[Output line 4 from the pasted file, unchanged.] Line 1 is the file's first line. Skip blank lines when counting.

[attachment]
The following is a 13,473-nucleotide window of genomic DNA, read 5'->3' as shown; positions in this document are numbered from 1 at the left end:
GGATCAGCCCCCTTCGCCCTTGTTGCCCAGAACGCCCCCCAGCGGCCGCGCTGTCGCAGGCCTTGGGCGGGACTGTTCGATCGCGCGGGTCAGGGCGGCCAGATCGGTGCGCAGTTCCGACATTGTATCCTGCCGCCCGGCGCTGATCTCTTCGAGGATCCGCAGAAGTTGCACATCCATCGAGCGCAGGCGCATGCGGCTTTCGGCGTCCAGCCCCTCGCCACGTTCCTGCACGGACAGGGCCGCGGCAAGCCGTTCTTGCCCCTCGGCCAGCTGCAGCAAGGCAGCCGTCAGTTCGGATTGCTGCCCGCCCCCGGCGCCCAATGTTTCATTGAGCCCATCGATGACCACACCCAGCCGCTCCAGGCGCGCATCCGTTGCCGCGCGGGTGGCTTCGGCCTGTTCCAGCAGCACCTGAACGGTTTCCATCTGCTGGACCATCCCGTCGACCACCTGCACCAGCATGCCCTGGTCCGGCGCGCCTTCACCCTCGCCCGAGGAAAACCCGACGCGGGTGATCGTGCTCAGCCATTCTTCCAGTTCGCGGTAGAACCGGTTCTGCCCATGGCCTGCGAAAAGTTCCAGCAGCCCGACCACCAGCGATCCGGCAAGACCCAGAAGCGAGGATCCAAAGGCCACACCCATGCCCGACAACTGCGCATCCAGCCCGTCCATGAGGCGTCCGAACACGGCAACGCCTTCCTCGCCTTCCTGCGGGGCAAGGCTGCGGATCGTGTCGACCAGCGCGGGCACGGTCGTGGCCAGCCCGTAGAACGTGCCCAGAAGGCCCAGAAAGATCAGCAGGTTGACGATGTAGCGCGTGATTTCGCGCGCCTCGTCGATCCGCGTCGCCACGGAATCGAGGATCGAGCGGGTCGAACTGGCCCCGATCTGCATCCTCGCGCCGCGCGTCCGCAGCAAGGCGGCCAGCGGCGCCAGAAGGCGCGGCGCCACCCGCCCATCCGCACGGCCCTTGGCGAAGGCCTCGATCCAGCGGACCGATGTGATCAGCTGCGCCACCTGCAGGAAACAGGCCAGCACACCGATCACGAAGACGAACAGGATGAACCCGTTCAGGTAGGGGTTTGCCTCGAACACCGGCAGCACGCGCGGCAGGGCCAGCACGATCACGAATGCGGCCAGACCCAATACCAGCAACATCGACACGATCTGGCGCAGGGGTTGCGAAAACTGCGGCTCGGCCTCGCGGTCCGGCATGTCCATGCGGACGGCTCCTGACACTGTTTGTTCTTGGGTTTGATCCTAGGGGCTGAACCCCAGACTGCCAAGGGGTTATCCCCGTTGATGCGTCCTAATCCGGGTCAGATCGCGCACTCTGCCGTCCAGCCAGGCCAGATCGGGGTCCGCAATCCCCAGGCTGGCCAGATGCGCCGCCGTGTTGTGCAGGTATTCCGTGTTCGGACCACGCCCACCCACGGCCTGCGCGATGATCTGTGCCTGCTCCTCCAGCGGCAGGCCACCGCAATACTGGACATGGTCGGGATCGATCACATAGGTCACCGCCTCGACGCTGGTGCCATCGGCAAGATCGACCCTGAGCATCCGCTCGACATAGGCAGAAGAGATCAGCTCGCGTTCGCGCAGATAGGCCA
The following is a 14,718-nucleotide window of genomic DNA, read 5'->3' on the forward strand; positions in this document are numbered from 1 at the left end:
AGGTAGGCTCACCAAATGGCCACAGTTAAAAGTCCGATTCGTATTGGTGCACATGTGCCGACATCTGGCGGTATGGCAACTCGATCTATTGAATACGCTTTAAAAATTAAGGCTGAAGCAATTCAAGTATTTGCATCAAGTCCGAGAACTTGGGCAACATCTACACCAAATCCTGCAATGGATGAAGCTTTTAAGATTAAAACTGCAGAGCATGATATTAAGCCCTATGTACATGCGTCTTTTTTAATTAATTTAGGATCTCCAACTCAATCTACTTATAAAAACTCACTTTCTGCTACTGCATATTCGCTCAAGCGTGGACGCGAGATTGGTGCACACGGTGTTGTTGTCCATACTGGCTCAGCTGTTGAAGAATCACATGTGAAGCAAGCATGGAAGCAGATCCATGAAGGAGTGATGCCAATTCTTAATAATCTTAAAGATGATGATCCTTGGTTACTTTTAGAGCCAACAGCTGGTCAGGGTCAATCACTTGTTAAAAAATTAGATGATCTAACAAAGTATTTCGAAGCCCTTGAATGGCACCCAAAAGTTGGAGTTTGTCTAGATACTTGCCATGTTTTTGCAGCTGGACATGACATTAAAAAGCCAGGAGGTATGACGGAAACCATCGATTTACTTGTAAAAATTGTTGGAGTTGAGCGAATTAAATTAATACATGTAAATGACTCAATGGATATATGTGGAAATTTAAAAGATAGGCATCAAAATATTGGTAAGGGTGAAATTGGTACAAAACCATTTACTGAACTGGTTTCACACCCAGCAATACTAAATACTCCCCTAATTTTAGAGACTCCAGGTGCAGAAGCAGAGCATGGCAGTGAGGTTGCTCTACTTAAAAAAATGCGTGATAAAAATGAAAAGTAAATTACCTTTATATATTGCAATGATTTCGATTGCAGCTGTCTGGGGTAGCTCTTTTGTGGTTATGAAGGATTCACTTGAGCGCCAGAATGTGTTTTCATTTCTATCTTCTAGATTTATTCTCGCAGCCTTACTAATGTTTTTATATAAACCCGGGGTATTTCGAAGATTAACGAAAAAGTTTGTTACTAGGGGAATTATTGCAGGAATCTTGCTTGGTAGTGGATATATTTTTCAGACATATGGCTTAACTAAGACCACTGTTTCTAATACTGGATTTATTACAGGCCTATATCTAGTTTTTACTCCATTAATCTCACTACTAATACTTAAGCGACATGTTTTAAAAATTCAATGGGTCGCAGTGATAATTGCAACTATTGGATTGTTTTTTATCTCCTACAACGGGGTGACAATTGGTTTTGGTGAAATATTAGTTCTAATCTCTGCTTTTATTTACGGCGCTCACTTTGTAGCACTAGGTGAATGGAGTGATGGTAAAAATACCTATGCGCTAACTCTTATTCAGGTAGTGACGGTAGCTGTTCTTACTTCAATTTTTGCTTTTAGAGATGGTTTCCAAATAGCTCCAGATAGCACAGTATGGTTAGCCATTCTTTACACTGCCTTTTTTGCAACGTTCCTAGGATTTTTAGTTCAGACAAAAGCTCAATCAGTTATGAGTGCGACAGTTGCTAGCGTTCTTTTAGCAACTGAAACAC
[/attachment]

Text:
AGGTAGGCTCACCAAATGGCCACAGTTAAAAGTCCGATTCGTATTGGTGCACATGTGCCGACATCTGGCGGTATGGCAACTCGATCTATTGAATACGCTTTAAAAATTAAGGCTGAAGCAATTCAAGTATTTGCATCAAGTCCGAGAACTTGGGCAACATCTACACCAAATCCTGCAATGGATGAAGCTTTTAAGATTAAAACTGCAGAGCATGATATTAAGCCCTATGTACATGCGTCTTTTTTAATTAATTTAGGATCTCCAACTCAATCTACTTATAAAAACTCACTTTCTGCTACTGCATATTCGCTCAAGCGTGGACGCGAGATTGGTGCACACGGTGTTGTTGTCCATACTGGCTCAGCTGTTGAAGAATCACATGTGAAGCAAGCATGGAAGCAGATCCATGAAGGAGTGATGCCAATTCTTAATAATCTTAAAGATGATGATCCTTGGTTACTTTTAGAGCCAACAGCTGGTCAGGGTCAATCACTTGTTAAAAAATTAGATGATCTAACAAAGTATTTCGAAGCCCTTGAATGGCACCCAAAAGTTGGAGTTTGTCTAGATACTTGCCATGTTTTTGCAGCTGGACATGACATTAAAAAGCCAGGAGGTATGACGGAAACCATCGATTTACTTGTAAAAATTGTTGGAGTTGAGCGAATTAAATTAATACATGTAAATGACTCAATGGATATATGTGGAAATTTAAAAGATAGGCATCAAAATATTGGTAAGGGTGAAATTGGTACAAAACCATTTACTGAACTGGTTTCACACCCAGCAATACTAAATACTCCCCTAATTTTAGAGACTCCAGGTGCAGAAGCAGAGCATGGCAGTGAGGTTGCTCTACTTAAAAAAATGCGTGATAAAAATGAAAAGTAAATTACCTTTATATATTGCAATGATTTCGATTGCAGCTGTCTGGGGTAGCTCTTTTGTGGTTATGAAGGATTCACTTGAGCGCCAGAATGTGTTTTCATTTCTATCTTCTAGATTTATTCTCGCAGCCTTACTAATGTTTTTATATAAACCCGGGGTATTTCGAAGATTAACGAAAAAGTTTGTTACTAGGGGAATTATTGCAGGAATCTTGCTTGGTAGTGGATATATTTTTCAGACATATGGCTTAACTAAGACCACTGTTTCTAATACTGGATTTATTACAGGCCTATATCTAGTTTTTACTCCATTAATCTCACTACTAATACTTAAGCGACATGTTTTAAAAATTCAATGGGTCGCAGTGATAATTGCAACTATTGGATTGTTTTTTATCTCCTACAACGGGGTGACAATTGGTTTTGGTGAAATATTAGTTCTAATCTCTGCTTTTATTTACGGCGCTCACTTTGTAGCACTAGGTGAATGGAGTGATGGTAAAAATACCTATGCGCTAACTCTTATTCAGGTAGTGACGGTAGCTGTTCTTACTTCAATTTTTGCTTTTAGAGATGGTTTCCAAATAGCTCCAGATAGCACAGTATGGTTAGCCATTCTTTACACTGCCTTTTTTGCAACGTTCCTAGGATTTTTAGTTCAGACAAAAGCTCAATCAGTTATGAGTGCGACAGTTGCTAGCGTTCTTTTAGCAACTGAAACAC